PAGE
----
Submission

Yes. However, the SPAC should be free to include additional trigger events upon the happening of which the shareholders can redeem their shares. Additionally, a shareholder must be free to elect to redeem part of their shares while retaining and being allowed vote on their remaining shares.

Each share is an independent proprietary right. Therefore, the right to redeem shares should not be attached to the shareholder but should be attached to each share.

Question 49

Do you agree a SPAC should be prohibited from limiting the amount of shares a SPAC shareholder (alone or together with their close associates) may redeem? Please give reasons for your views.

Submission

No – the Group does not agree. There should not be a limit on the amount of shares a SPAC shareholder (alone or together with their close associates) may redeem. As mentioned in question 49 above, each share is independent proprietary right of the shareholder and the right to redeem a share should be attached to each individual share and not the shareholder.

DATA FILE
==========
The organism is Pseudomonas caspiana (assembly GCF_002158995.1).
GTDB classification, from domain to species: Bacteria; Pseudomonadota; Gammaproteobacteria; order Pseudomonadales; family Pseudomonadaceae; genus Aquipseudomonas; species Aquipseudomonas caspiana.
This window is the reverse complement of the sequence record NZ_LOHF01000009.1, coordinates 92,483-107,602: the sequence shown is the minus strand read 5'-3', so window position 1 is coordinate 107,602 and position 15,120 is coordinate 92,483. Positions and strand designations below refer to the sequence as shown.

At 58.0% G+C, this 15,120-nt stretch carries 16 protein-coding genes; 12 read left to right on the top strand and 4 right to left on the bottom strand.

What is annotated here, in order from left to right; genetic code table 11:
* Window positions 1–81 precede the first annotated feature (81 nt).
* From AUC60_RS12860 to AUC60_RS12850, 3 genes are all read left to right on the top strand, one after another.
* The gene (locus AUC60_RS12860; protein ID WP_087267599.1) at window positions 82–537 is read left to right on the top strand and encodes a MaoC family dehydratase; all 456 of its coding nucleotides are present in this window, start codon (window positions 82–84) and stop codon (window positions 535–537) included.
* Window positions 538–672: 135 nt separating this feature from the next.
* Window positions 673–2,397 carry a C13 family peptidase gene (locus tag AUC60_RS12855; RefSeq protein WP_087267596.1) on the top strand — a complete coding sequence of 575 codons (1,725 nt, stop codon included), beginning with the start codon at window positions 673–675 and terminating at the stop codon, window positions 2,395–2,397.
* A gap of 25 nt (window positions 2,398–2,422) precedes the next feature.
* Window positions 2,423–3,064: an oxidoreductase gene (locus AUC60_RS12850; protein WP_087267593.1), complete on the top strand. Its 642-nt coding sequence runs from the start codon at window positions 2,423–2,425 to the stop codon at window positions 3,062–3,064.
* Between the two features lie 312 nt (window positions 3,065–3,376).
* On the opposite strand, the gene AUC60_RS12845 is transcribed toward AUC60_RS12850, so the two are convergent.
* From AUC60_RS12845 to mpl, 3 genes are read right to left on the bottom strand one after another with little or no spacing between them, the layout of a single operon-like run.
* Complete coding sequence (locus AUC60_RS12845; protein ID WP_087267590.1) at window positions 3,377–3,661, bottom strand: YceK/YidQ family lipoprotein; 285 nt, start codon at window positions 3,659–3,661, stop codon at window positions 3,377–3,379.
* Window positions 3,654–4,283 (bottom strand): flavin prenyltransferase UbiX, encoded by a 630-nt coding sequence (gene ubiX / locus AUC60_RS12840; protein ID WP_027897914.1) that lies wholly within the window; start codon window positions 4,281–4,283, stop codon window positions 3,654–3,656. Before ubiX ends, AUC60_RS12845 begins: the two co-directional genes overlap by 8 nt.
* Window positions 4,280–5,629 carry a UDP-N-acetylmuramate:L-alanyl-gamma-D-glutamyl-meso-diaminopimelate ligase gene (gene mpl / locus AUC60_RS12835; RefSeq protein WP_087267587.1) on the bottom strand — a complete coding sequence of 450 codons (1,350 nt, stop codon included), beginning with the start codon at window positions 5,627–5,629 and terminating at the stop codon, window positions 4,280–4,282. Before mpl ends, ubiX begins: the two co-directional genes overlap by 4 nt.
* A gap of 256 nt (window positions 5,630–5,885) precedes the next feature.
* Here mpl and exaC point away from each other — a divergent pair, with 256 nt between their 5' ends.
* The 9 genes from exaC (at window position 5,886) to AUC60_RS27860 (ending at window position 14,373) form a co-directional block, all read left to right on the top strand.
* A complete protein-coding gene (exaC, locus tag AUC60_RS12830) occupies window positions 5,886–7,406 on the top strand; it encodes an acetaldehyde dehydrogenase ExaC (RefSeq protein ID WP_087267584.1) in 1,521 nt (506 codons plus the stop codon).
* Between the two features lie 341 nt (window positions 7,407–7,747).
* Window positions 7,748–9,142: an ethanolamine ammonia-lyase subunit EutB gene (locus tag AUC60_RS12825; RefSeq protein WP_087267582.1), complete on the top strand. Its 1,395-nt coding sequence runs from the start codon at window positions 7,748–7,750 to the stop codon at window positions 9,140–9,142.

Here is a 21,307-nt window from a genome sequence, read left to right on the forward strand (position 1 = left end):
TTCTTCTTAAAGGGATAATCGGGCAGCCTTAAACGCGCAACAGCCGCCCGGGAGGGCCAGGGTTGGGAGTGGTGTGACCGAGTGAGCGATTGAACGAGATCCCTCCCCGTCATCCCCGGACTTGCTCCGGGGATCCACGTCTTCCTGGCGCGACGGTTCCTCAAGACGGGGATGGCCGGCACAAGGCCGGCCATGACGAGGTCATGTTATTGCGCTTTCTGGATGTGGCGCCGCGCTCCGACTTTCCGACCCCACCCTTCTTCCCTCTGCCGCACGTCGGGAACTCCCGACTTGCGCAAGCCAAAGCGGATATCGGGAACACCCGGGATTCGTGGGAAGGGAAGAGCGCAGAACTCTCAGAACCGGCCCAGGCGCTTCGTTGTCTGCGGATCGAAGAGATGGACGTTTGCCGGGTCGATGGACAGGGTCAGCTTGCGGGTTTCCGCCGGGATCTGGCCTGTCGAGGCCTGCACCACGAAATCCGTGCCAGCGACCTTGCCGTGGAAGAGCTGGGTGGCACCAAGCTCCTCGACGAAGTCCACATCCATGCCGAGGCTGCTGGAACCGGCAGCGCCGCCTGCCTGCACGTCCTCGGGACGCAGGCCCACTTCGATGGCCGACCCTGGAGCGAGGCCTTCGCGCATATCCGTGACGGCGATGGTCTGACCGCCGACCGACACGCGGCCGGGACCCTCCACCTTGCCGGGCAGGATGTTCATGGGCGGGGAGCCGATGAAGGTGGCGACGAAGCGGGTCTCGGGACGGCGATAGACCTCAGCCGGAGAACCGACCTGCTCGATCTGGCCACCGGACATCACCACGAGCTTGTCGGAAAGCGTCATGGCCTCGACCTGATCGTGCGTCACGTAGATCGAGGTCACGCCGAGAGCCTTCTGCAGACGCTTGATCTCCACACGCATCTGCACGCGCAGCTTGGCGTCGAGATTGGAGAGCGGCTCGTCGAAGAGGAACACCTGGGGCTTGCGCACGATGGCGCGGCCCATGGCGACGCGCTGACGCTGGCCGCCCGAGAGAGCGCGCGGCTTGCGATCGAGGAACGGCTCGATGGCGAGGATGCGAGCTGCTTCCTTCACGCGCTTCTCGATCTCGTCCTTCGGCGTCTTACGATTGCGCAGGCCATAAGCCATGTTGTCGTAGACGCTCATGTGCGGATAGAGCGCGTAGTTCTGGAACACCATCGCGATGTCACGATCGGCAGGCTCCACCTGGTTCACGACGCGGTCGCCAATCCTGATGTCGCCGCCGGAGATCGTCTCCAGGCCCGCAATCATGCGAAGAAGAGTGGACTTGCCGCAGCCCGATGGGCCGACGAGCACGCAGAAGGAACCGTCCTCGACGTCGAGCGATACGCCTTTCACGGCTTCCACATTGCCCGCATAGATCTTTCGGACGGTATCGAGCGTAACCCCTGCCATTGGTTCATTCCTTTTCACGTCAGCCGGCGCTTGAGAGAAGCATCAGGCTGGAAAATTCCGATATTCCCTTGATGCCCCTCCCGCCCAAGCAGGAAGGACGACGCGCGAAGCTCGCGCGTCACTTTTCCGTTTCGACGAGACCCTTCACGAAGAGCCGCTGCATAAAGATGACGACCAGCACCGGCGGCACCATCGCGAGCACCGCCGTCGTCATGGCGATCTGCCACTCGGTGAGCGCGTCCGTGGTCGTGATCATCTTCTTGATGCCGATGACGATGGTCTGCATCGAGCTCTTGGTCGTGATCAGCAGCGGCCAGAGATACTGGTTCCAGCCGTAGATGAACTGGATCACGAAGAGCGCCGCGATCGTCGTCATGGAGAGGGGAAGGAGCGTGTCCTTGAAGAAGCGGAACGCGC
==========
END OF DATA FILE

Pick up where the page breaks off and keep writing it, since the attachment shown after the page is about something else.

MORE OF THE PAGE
Question 50

Do you agree with the proposed redemption procedure described in paragraphs 355 to 362 of the HKEX Consultation Paper? Please give reasons for your views.

Submission

The Group agrees in principle with the redemption procedures. However, in line with question 47, the proposal in paragraph 358 of the Consultation Paper should be modified to remove the restriction that shares voted in favour, abstaining or failing to vote on a relevant matter could not be redeemed. A shareholder should have the right to redeem their shares regardless of how he votes.

In addition, there should be a reasonable time period after the relevant general meeting within which the shareholders may decide to redeem their shares or not. The period within which a shareholder may elect to redeem their shares should not end on the date of the relevant general meeting.

Question 51

Do you agree that SPACs should be required to comply with existing requirements with regards to forward looking statements (see paragraphs 371 and 372 of the HKEX Consultation Paper) included in a listing document produced for a De-SPAC Transaction? Please give reasons for your view.